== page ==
Silver (Ag) ions of 360 keV were implanted into polycrystalline SiC to a fluence of 2 × 1016 cm−2 at room temperature. Some of the as-implanted samples were irradiated with xenon (Xe) ions of 167 MeV to a fluence of 3.4 × 1014 cm−2 at room temperature. After implantation, the un-irradiated and irradiated samples were isochronally annealed at temperatures ranging from 1100 to 1500 °C in steps of 100 °C for 5 h. The as-implanted, irradiated and annealed samples were characterized by Rutherford backscattering spectrometry (RBS), Raman spectroscopy, transmission electron microscopy (TEM) and scanning electron microscopy (SEM). Implantation of Ag at room temperature amorphized the SiC near surface implanted region, while swift heavy ion (SHI) irradiation of the as-implanted samples caused some limited recrystallization of the amorphized layer. Migration of implanted Ag was already taking place at 1100 °C in the irradiated samples while no Ag migrate for the un-irradiated sample annealed at the same temperature. These difference in the migration behavior of Ag is due to the difference in microstructure in the two samples. Irradiated samples had fine crystals with the presence of pores in the surface after annealing at 1100 °C. The pores led to the loss of about 70% of Ag from the surface. While un-irradiated samples had relatively larger crystals with less loss of silver. Decomposition of SiC were observed after annealing at 1500 °C in both samples. The results show that more Ag was released in the irradiated SiC samples.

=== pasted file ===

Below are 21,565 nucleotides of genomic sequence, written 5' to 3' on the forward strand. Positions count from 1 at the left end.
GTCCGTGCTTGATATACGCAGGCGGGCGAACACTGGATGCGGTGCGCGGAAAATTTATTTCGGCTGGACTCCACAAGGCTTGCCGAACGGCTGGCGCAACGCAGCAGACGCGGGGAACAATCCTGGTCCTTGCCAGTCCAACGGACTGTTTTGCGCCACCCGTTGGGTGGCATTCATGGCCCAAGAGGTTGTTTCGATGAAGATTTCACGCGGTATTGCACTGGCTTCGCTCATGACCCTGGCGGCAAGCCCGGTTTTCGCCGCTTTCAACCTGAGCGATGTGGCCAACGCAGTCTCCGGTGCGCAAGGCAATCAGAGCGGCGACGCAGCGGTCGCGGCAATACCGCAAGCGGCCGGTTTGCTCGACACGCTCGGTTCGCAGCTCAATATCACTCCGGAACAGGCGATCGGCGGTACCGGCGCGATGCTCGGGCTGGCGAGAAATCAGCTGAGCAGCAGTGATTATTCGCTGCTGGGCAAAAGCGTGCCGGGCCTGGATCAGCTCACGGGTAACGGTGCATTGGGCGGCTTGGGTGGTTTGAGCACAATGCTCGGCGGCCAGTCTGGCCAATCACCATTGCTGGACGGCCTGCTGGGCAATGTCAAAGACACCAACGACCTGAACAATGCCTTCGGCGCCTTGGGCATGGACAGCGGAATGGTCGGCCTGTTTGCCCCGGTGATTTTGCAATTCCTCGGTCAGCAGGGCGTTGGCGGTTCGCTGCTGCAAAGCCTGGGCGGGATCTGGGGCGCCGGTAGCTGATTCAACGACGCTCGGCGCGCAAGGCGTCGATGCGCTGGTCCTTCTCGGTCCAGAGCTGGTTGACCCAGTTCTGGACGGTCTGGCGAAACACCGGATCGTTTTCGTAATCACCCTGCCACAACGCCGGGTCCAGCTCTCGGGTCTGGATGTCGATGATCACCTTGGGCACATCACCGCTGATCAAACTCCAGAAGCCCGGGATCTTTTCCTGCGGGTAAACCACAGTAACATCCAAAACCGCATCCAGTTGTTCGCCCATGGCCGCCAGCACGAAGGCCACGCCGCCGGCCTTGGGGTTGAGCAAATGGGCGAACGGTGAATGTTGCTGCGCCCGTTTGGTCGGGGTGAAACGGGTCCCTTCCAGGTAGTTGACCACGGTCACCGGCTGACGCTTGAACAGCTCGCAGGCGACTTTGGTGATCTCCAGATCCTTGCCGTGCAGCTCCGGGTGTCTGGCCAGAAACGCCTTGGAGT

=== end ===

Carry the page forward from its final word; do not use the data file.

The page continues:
|Number of pages
|Nuclear Instruments and Methods in Physics Research, Section B: Beam Interactions with Materials and Atoms
|Published - 15 Dec 2019